Aira Force, arboretum, beck, cascade, fells, fungi, Lake District, lichen, liverwort, moss, plants, pool, Ullswater, waterfall, wish tree
We had a slow start to our first day in the Lake District. We were tired after our long journey of the day before and the weather wasn’t good enough that morning to tempt us out early. By midday however, the rain had stopped and the clouds had lifted and we thought we would have a short excursion to Ullswater and look at Aira Force.
Ullswater is the second largest lake in the Lake District and last Easter we took a boat trip on it. I wrote about our Lakes holiday last year but unfortunately that post has gone missing. I have been sent copies of my missing posts by my friend Heather (thank-you Heather!) but haven’t yet copied them back into my blog. (Unfortunately, all your wonderful comments have gone for good 😦 ).
Aira Force is a waterfall situated in woodland on the northern shore of the lake and is now in the care of the National Trust.
After a short drive we found the National Trust car park and then started to walk up through woodland towards the force.
This area was once owned by the Howard family who still live in Greystoke Castle near by. In the 18th century they renovated an old hunting lodge (a former pele tower) and created a sporting estate around it. They landscaped the area around the force, planting over half a million native and non-native trees. They made paths and bridges through the woodland and used the place as a pleasure garden.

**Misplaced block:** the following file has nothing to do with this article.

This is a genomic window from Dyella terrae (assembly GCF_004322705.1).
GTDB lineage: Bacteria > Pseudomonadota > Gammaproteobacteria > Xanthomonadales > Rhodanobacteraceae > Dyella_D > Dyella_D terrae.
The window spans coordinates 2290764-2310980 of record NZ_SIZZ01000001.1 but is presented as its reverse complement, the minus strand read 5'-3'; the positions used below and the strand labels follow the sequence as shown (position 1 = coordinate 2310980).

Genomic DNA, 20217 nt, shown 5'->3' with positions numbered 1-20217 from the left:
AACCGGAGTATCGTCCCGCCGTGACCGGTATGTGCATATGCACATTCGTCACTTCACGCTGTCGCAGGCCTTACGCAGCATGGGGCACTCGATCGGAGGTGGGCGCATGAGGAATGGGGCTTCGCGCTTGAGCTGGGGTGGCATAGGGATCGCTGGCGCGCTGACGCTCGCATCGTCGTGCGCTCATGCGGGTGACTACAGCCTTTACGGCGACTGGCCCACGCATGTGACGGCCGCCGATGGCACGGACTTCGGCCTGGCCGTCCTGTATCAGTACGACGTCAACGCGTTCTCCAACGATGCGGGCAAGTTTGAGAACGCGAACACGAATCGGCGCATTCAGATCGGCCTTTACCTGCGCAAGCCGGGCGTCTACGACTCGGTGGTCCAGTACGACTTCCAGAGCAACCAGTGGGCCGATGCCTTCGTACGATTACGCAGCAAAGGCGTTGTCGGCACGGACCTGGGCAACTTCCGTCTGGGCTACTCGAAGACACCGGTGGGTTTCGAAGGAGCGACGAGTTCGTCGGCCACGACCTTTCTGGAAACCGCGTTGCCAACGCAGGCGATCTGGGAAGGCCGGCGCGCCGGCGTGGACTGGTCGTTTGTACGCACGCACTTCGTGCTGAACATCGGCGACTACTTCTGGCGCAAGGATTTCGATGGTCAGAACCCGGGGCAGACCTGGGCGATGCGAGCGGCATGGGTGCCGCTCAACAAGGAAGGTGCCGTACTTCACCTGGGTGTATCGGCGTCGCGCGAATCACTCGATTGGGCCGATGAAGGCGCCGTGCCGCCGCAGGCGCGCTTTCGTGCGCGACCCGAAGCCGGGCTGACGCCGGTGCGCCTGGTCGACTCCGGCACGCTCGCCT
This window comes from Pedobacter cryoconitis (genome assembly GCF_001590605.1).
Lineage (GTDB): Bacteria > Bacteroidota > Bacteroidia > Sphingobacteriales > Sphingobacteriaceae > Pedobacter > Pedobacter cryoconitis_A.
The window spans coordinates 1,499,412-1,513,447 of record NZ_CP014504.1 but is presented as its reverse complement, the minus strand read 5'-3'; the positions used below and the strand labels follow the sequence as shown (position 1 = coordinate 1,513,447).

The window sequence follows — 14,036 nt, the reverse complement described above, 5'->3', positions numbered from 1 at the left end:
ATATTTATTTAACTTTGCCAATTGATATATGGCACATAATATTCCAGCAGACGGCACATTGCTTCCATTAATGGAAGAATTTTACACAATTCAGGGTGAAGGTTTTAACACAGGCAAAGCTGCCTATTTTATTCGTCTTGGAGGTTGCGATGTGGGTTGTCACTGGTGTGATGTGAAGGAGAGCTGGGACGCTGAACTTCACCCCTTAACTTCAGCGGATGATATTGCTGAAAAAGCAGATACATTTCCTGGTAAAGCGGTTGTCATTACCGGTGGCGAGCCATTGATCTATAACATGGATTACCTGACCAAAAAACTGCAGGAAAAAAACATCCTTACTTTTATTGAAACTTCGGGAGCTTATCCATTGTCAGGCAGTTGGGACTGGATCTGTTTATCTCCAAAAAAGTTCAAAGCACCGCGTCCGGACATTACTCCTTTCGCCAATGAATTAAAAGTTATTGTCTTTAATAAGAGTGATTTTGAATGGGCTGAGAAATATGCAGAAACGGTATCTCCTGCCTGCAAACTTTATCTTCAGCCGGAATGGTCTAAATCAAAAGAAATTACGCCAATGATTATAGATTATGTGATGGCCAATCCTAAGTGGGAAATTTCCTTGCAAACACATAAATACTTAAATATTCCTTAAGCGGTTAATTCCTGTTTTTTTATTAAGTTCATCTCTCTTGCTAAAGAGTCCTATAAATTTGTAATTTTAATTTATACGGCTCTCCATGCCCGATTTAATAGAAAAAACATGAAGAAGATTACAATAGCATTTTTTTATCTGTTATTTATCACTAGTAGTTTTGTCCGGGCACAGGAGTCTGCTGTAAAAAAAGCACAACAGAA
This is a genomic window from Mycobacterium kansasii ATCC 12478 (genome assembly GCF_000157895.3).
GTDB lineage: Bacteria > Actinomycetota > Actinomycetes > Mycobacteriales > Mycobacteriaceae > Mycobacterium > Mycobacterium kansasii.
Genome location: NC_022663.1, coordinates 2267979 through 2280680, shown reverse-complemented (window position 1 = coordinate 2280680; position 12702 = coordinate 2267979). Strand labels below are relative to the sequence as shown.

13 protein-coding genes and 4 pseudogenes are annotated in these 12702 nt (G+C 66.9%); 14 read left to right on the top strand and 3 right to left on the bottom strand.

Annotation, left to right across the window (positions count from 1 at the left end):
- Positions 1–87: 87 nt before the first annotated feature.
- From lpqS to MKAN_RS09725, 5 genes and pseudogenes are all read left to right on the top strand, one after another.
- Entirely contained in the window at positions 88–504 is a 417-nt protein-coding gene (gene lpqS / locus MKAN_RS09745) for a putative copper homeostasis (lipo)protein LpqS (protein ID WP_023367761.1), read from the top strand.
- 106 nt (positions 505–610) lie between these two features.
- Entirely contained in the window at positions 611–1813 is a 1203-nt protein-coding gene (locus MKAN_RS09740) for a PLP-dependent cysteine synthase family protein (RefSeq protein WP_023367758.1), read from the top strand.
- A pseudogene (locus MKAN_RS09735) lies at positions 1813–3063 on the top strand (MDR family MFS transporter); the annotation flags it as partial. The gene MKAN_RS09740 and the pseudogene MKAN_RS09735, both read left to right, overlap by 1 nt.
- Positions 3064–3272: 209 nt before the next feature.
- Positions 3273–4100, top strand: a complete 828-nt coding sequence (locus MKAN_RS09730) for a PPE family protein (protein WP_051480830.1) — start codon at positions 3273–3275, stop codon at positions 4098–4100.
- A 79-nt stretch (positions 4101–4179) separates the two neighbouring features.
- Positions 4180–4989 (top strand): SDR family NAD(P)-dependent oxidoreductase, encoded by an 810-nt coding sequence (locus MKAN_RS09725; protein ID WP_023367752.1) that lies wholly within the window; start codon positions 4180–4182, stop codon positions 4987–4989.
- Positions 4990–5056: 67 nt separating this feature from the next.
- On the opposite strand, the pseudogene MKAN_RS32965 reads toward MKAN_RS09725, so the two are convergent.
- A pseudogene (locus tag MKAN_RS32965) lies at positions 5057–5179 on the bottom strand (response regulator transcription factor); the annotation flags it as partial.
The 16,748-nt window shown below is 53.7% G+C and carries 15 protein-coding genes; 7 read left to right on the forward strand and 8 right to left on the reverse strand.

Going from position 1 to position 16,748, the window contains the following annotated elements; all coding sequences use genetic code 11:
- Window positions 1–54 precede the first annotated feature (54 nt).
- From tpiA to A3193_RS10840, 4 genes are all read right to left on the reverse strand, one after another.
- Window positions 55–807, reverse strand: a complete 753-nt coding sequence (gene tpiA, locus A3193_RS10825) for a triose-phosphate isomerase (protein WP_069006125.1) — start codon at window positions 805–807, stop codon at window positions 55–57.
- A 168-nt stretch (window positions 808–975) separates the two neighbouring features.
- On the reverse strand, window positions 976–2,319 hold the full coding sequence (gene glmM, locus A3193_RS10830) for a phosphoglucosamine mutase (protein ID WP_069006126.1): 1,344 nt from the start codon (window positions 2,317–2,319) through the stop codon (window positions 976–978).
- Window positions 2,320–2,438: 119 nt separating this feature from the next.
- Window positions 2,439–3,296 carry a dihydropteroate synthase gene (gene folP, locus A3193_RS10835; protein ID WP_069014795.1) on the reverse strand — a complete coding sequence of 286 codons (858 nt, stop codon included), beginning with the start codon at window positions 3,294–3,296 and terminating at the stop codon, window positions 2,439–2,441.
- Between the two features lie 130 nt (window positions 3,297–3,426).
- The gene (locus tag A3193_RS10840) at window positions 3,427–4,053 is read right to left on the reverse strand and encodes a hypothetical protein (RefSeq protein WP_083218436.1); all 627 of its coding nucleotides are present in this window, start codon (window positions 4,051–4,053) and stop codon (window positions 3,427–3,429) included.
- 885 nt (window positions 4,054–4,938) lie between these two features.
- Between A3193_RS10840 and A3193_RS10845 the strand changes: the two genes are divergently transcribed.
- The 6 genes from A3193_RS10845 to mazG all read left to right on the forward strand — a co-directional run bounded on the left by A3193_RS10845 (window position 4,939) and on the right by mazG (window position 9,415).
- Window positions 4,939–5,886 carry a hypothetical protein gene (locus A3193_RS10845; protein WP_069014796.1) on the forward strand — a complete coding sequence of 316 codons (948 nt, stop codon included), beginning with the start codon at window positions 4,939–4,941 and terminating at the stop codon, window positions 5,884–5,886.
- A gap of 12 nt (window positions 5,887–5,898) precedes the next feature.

The main force drops about 70′ from below a footbridge.
…and liverwort too.
I saw so many different plants and flowers, grasses and sedges, many of which I have included in posts from home so haven’t included them here, but some I still have no idea what they are despite researching for some time.
This is a ‘Wish Tree’. People hammer coins into it with a stone from the site and hope that their wish comes true. We didn’t have any wishes and anyway, I was more interested in the fungi growing on the log.
I saw another fungus growing at the base of a tree.
Near to the car park we found the Arboretum that the Howard family had planted in 1846. They planted over 200 specimen conifers (firs, pines, spruces and cedars) from all over the world. Apparently there is a Sitka Spruce (Picea sitchensis) that is now 118′ tall though I didn’t see it. What I did see was a Monkey Puzzle tree (Araucaria araucana) that looked like it’s bark was sliding down like a baggy sock.
I took a couple of pictures of the fells as we returned to the car.
Thanks for visiting!